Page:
The 2006 report you refer to is the last in a series of three. The pattern has been tracked across two decades, with surveys conducted by two separate polling organizations.
- 1988 - performed by Gallup, sampling 18-24 year olds (New York Times article)
- 2002 - performed by Roper, sampling 18-24, and 25-35 year olds in the US, and compared against the 1988 results (report)
- 2006 - performed by Roper, sampling 18-24 year olds in the US (report)
1988 Highlights (from the NYT article)
- no more than half those tested could answer correctly when asked to identify the country in which the Sandinistas and the contras are fighting
- 52 percent were aware that the Soviet Union's war with rebel forces was in Afghanistan
- 55 percent could identify South Africa as the country where apartheid is official government policy
- only 25 percent could name four countries that officially acknowledge having nuclear weapons
- more than a third could not pick out the westernmost city on a map
- just 23% of young adults surveyed could name
four countries that officially acknowledge having nuclear weapons
- young adults in other countries in the study were better able to locate other
European countries than American young adults are to locate U.S. states
- close to onethird
(30%) said that the U.S. has 1 to 2 billion people, or roughly one-third of the world s
population. Only one-fourth of American young adults (25%) correctly identified the U.S.
population as falling within the range of 150 to 350 million. Respondents in all other
countries were better able to identify the U.S. population than are young Americans.
- just 17% could find Afghanistan on a world map.
- only 14% of young Americans could locate Israel on a Middle East/Asia map
- young Americans did seem more geographically literate on current events that occur near or in the U.S. or that affect U.S. life
- When asked to identify the western-most city on a hypothetical map, seven in ten young Americans (70%) answered correctly — up 12 points from 1988.
- When asked to identify 12 countries on a map of Europe, the average young American
could locate only about 3, compared to their counterparts in the other countries
surveyed, who could locate an average of 5.
- Just 37% could find England
- I'm not going to repeat all of the results, but some highlights are listed here (which you link to in the question).
To address your specific doubt about the representativeness of the sample, see p. 46-47 of the 2006 report. The sample was not intended to be representative of any particular state (and some states might have been poorly represented). The sample was intended to be representative of the 18-24 year old population in the continental United States.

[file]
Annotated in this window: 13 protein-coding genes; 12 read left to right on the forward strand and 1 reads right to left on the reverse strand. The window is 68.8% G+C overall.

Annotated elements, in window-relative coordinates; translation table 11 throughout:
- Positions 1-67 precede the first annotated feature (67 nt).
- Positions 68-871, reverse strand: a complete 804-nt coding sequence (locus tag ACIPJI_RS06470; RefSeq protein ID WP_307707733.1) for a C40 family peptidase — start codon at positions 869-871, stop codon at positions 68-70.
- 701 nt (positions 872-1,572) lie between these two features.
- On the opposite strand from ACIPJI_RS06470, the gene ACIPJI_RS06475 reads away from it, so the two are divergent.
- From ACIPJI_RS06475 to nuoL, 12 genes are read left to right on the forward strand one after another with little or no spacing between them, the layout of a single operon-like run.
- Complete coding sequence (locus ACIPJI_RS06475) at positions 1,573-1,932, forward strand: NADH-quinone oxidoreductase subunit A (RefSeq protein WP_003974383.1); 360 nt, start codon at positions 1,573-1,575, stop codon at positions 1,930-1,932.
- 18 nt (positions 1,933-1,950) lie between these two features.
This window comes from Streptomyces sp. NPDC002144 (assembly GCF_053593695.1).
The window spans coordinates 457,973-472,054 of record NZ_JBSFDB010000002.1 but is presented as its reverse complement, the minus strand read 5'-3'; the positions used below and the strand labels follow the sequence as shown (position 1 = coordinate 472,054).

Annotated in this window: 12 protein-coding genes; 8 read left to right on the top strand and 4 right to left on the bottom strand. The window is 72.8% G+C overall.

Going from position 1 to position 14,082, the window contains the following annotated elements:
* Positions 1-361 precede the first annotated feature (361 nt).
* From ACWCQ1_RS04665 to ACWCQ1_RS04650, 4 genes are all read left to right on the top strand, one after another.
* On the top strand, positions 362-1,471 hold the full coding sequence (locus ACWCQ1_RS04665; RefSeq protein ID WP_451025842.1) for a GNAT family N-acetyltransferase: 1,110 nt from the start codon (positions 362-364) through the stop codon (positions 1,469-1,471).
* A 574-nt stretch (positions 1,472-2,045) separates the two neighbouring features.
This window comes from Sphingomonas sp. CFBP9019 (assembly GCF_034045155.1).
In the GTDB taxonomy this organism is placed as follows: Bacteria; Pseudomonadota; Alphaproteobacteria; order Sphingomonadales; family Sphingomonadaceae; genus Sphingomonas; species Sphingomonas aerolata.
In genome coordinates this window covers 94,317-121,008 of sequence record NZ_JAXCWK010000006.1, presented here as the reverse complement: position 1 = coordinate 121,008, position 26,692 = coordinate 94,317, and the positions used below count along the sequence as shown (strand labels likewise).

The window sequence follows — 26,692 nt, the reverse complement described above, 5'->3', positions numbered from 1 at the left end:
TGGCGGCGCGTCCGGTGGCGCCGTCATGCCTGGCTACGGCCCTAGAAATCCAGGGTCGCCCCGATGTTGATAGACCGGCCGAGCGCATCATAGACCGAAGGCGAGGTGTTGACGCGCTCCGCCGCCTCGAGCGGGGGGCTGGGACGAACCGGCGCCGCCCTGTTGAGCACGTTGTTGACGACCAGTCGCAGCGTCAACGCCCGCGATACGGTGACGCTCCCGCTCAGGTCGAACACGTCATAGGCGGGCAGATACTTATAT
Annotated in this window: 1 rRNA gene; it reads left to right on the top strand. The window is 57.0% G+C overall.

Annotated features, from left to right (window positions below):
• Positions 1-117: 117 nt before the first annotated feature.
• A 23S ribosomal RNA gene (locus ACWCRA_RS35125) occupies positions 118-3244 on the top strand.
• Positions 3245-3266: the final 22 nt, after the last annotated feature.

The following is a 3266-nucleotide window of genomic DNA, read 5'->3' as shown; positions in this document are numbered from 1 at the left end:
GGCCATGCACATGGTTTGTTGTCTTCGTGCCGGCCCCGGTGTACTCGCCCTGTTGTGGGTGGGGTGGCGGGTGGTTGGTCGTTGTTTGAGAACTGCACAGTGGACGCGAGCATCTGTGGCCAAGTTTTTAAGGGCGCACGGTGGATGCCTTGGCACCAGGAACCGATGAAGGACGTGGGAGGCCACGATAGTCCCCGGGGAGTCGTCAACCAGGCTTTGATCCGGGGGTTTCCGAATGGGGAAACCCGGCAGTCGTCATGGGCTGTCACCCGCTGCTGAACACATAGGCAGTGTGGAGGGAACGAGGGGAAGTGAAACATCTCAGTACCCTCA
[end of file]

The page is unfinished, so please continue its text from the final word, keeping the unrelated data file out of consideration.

A multistage, stratified area probability sample applied down to the Secondary Sampling Unit (SSU) stage (i.e. street/block group or similar classification) was used for this research. For the selection of households, interviewers followed randomly selected, pre-determined interviewing routes with skip intervals. At the household level, quotas for sex and age were applied for respondent selection.
Expectation of more than one paper
You expect more than one paper about American geographic literacy. There are many:
- Carano, Kenneth T., and Michael J. Berson. "Breaking stereotypes: Constructing geographic literacy and cultural awareness through technology." The Social Studies 98, no. 2 (2007): 65-69.
- Lukinbeal, Chris, and Jim Craine. "Geographic media literacy: an introduction." GeoJournal 74, no. 3 (2009): 175-182.
- Gaudelli, William, and Elizabeth Heilman. "Reconceptualizing geography as democratic global citizenship education." The Teachers College Record 111, no. 11 (2009): 2647-2677.
- Turner, Sally, and Joseph Leydon. "Improving Geographic Literacy among First-Year Undergraduate Students: Testing the Effectiveness of Online Quizzes." Journal of Geography 111, no. 2 (2012): 54-66.
There are multiple papers on the topic. They take their motivation from this series of three surveys.
A more recent survey
The American Geographic Society's Geographic Knowledge and Values Survey
This was an online survey, with volunteers soliciting responses from US residents. They had 4021 valid responses. This was not a random sample, and is not representative of anything other than the population of people who tend to answer surveys like this. Respondents had a high level of education.
- Of the 3,972 respondents who answered regarding the axis on which longitude changes, 56% of the respondents answered incorrectly [...] This result is
little better than what might be expected from random guesses.
- The majority of the respondents
said they did not know if a conformal or Mercator projection was appropriate for comparing the
land areas of Russia and Kenya. For those who did choose an answer, 32.3% incorrectly said
that a conformal projection was appropriate, while 34.8% correctly said that a Mercator
projection would not be appropriate
- The majority of respondents, 55.4%, correctly chose a map scale of 1:50,000,000 for a
map of the entire earth at page size, compared to 14.7% who chose 1:5,000 and 30% who said
they did not know. [...] this result is little better than what might be
expected from random guesses
- 23.3% correctly identified Florida as the flattest state
- Most respondents (67.8%) correctly chose Africa South of the Sahara as the
poorest world region
In my opinion, this survey does not overturn the results found in 1988, 2002, and 2006. It asked a very limited set of geographic literacy questions, and its sample was not representative of young Americans.